Gold and platinum jewelry, luxury watches, pocket watches, coins and collectible currency comprise a 140-lot selection of very fine quality. The star of the group is an 18K white gold, emerald and diamond necklace with nine graduated emerald-cut emeralds having a total weight of 49.20cts (largest stone measuring 15.4mm x 7.0mm), and 640 brilliant-cut diamonds with total weight of 8.91cts. Its overall clasped length is 17.5 inches, and its gross weight is 57.5 grams. The necklace is marked Oscar Friedman 18K EM29.51ct D5.68ct under the clasp and it comes with its GemAssure Gemological Appraisals Report. Estimate: $20,000-$40,000

A great-looking circa-1967 Rolex Oyster Perpetual 200mm/660ft Submariner 40mm wristwatch, Ref. 5512, is composed of stainless steel with a black diamond insert. Its face is marked SUPERLATIVE CHRONOMETER OFFICIALLY CERTIFIED. The Oyster bracelet is marked 9315 on its last link, and it is date-coded 1/68. In VG-Excellent condition, this classic carries a $14,000-$20,000 estimate.

Weathervanes have been in the news lately. CBS Television’s Sunday Morning show even did a special feature on the quintessentially American variations of an art form that actually began in China a century before Christ’s birth. But collectors have never needed media coverage to tell them what makes the handcrafted roof-toppers so appealing. In addition to their functional purpose – telling the wind’s direction – they are architectural ornaments typically seen on the summit of a church, barn or other building. On June 12, Morphy’s will auction three weathervanes, the most unusual being an early 20th-century molded-zinc depiction of a woman tennis player in a long, billowing skirt, with her racquet held aloft. Standing 32 inches tall on a metal stand, it is one of only seven known to exist and is in excellent condition. Estimate: $5,000-$15,000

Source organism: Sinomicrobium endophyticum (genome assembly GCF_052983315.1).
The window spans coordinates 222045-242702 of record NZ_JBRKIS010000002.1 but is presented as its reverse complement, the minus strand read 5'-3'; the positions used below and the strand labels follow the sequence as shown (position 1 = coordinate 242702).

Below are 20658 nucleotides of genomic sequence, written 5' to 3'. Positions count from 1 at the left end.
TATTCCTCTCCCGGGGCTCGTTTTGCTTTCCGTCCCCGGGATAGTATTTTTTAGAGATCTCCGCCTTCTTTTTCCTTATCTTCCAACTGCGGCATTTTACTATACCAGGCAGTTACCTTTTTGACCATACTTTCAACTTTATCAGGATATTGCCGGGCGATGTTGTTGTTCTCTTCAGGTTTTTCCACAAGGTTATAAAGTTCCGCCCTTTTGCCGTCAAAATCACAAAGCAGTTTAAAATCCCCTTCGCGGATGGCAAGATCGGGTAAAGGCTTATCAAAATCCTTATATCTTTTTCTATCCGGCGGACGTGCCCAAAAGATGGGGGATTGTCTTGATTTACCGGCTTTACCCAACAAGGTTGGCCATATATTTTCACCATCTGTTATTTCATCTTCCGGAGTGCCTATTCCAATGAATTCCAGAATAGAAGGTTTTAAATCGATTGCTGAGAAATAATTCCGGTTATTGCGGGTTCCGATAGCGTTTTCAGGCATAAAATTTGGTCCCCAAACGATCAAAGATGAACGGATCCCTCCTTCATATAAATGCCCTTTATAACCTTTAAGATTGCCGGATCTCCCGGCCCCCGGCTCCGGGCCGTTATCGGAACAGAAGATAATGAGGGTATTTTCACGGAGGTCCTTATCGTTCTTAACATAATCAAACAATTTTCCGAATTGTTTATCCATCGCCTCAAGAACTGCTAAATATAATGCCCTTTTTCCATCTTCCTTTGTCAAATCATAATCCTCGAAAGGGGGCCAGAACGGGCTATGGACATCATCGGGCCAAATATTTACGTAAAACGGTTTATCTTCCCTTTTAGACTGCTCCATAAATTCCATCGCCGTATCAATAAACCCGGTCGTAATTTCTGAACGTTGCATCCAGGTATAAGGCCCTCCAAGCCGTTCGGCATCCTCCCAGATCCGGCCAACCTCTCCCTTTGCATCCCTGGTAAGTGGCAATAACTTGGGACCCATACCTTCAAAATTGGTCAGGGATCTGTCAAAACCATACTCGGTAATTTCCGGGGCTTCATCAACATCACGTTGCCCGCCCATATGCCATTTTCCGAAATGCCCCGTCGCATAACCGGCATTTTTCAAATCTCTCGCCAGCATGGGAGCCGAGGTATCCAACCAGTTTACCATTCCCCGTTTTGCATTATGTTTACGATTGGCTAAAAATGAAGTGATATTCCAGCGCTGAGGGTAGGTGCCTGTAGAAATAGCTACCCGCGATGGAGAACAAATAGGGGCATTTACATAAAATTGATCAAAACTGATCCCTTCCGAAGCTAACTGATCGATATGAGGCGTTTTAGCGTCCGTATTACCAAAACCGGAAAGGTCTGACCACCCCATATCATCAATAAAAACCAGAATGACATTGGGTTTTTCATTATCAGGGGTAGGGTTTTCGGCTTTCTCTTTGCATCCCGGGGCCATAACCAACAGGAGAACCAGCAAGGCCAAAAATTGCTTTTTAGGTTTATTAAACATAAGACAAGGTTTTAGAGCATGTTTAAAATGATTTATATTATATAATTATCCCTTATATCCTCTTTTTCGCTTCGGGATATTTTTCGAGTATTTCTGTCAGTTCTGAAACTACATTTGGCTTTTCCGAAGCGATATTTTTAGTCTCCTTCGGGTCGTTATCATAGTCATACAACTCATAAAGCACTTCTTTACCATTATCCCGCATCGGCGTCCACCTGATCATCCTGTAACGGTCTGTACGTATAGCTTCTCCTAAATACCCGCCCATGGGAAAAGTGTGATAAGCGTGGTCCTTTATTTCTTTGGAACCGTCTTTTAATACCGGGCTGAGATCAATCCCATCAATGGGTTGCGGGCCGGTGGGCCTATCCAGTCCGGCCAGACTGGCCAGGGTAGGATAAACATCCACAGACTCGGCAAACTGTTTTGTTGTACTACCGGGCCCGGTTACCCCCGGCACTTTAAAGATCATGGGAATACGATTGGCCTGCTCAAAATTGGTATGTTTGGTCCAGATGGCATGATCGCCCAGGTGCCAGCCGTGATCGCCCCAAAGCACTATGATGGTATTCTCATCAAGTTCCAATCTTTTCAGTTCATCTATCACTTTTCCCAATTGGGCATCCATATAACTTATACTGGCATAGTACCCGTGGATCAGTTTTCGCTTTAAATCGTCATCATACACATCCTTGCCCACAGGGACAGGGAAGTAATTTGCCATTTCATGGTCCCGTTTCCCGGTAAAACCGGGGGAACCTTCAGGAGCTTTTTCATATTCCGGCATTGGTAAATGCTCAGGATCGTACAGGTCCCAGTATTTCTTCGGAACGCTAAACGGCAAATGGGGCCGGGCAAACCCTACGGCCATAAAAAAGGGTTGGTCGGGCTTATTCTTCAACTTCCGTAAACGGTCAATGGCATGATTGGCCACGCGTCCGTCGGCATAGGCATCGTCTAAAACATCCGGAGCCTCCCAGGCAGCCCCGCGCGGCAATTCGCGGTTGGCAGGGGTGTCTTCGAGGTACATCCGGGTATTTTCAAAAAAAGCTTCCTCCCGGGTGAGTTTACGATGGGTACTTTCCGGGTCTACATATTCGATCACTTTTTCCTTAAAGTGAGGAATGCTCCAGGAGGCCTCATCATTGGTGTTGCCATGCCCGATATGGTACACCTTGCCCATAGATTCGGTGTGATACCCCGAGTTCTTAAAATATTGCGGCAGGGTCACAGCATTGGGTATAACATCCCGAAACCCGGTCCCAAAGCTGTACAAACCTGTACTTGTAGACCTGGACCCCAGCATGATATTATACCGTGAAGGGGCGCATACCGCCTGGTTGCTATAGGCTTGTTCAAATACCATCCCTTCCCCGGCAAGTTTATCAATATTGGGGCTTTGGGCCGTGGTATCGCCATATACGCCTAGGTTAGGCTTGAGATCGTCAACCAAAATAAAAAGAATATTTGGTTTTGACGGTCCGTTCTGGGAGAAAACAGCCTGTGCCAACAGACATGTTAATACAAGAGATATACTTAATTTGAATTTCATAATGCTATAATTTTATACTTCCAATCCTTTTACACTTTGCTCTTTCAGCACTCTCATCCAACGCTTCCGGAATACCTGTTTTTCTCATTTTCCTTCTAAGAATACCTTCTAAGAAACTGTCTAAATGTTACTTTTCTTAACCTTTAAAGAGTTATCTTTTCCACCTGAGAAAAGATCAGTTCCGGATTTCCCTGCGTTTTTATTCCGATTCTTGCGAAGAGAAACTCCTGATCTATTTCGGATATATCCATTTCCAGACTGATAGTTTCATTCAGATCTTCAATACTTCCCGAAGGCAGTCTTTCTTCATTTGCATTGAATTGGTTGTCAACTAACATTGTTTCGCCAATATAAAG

Another auction entry with charm to spare is a circa-1877 hand-painted wood trade sign in the form of a tea kettle, advertising ‘Gilbert & Lawrence Coppersmiths.” This very rare piece, measuring 48 inches by 48 inches by 7¼ inches deep, is flat on one side, making it very easy to display. Estimate: $3,000-$8,000

A fabulous selection of 170 antique walking sticks and canes traverses a broad spectrum of subject matter, including animals, buildings, and medieval, religious or mythological characters. Many are fancy, with gold handles, elaborate ivory carvings or jeweled embellishments. Others conceal a surprise, such as a sword or dice. A highlight of the group is a walking stick/cane with an ivory shaft and carved-ivory dual-faced grip showing a skull on one side and Jesus Christ wearing the Crown of Thorns on the other. In excellent condition, it will cross the auction block with a $2,000-$4,000 estimate.

Antique occupational shaving mugs have shown strong upward momentum in the marketplace for several years, now. Morphy’s has remained at the forefront of the trend, selling some of the rarest and costliest examples. In the June sale, they will offer an extremely rare mug depicting three gymnasts practicing their various athletic disciplines. The mug is emblazoned in gilt with the owner’s name, “Leoder Brodecki” and is stamped T & V Limoges France under the base. Visually outstanding and in excellent condition, it is expected to claim a winning bid in the region of $1,000-$4,000.